Culture June 18, 2018 at 06:00 am

The fascinating story of the African king with 100 wives and 500 children

Mildred Europa Taylor | Head of Content

Mildred Europa Taylor June 18, 2018 at 06:00 am

June 18, 2018 at 06:00 am | Culture

King Abumbi II of Bafut --- CNN

In north-west Cameroon, there is a kingdom called Bafut, whose leader has 100 wives and 500 children.

His name is Abumbi II, the 11th king of the Bafut.

When his father, King Achirimbi II died in 1968, Abumbi II ascended the throne as his successor and inherited his 72 wives, according to tradition.

With 28 wives already, King Abumbi ended up with 100 queens and 500 children.

Queen Constance, Abumbi’s third wife, told news site CNN: “Behind every successful man must be a very successful, staunch woman.

“Our tradition has it that when you are king, the elderly wives remain to hand down the tradition to the younger wives, and also to teach the king the tradition because the king had been a prince, not a king.”

King Abumbi II of Bafut and his wives — CNN

The queens are well spoken and educated, with the older wives occupying what has been described as a rather masculine role in other parts of the world.

But for King Abumbi, his wives are very important to him and it is his duty to preserve the culture of his people and their local traditions.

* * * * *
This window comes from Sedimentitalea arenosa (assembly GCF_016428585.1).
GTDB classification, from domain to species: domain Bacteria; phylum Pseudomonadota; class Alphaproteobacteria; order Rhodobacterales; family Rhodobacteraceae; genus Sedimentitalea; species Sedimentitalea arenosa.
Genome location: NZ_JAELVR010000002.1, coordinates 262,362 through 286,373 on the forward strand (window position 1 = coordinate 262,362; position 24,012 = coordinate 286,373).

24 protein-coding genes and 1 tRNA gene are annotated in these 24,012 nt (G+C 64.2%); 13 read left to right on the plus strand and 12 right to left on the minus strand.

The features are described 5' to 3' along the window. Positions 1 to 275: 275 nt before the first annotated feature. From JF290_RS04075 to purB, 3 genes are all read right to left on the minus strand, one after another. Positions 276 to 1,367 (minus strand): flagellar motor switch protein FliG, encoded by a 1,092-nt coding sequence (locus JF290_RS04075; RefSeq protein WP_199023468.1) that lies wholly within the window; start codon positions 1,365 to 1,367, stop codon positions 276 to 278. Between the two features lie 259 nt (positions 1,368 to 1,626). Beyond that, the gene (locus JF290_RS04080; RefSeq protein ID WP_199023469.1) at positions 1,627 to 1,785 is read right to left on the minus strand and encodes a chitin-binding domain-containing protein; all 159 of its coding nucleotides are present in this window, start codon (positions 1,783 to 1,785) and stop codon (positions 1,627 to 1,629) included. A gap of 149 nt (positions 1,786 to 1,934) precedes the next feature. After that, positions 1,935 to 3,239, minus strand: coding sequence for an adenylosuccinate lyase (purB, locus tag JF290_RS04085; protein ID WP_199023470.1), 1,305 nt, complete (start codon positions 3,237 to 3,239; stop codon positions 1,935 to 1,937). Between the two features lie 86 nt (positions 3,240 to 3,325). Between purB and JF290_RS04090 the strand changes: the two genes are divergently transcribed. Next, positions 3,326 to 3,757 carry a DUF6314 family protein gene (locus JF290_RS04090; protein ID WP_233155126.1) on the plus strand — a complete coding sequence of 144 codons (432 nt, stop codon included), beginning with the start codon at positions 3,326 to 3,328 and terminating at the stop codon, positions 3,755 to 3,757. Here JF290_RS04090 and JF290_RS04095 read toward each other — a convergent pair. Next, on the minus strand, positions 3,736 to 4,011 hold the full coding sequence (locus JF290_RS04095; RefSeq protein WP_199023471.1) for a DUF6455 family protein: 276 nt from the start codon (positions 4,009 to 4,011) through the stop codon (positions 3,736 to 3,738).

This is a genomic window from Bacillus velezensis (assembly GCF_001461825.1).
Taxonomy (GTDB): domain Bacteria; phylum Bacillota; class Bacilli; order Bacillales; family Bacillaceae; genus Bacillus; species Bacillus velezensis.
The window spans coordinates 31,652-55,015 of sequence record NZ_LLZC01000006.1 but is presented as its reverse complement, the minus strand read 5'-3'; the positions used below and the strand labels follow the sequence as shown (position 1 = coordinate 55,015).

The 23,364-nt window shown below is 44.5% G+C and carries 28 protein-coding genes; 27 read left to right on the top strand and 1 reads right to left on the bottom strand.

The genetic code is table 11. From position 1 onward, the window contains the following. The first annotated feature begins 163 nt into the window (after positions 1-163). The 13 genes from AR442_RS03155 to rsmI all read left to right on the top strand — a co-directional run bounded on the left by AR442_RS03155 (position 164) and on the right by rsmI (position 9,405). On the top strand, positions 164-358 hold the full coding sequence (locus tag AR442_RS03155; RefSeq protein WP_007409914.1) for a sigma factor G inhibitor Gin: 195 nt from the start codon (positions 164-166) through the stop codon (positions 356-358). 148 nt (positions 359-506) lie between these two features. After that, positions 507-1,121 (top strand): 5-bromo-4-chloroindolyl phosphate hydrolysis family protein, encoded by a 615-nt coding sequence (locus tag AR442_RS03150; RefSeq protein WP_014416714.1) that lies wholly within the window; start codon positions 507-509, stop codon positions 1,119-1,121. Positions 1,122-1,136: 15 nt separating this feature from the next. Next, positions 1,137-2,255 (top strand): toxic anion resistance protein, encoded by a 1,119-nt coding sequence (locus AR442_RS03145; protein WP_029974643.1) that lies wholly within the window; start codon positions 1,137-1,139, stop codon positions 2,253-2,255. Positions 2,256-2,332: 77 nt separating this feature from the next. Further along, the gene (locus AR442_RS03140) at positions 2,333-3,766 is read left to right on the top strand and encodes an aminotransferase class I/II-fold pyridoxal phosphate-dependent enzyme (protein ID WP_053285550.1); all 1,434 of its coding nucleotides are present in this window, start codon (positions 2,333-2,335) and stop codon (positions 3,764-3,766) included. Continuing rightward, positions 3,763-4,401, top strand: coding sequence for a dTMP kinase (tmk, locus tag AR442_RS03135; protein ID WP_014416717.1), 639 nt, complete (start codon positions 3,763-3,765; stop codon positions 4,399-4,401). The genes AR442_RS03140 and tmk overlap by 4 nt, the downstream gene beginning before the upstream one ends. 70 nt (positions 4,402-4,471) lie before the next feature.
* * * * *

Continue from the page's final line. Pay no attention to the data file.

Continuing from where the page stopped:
“During colonialism, other values came in, of governance, different from the traditional values we had and therefore there is this constant conflict between the traditional values and modern western values.

“My role is to blend them, to find the way forward so my subjects can enjoy the fruits of development and modernity without destroying their culture. Without a culture, you are not a human being, you are an animal. And therefore the chieftaincy institution is the guarantor of our culture,” he said.

King Abumbi II of Bafut — Flickr

The palace of the Fon, called Ntoh, is a major tourist attraction and listed as one of the world’s most endangered sites.

The Palace grounds. Photo: Sembelek

In pre-colonial Cameroon, the fon performed a number of functions. He controlled external relations and internally made laws; he was the final court of appeal and had the power of life and death over his subjects; and he offered sacrifices to his ancestors and interceded with them for the welfare of the people.

Currently, the Fon of Bafut is still a local ruler, but under the jurisdiction of the Government of Cameroon, and a board of Fons.


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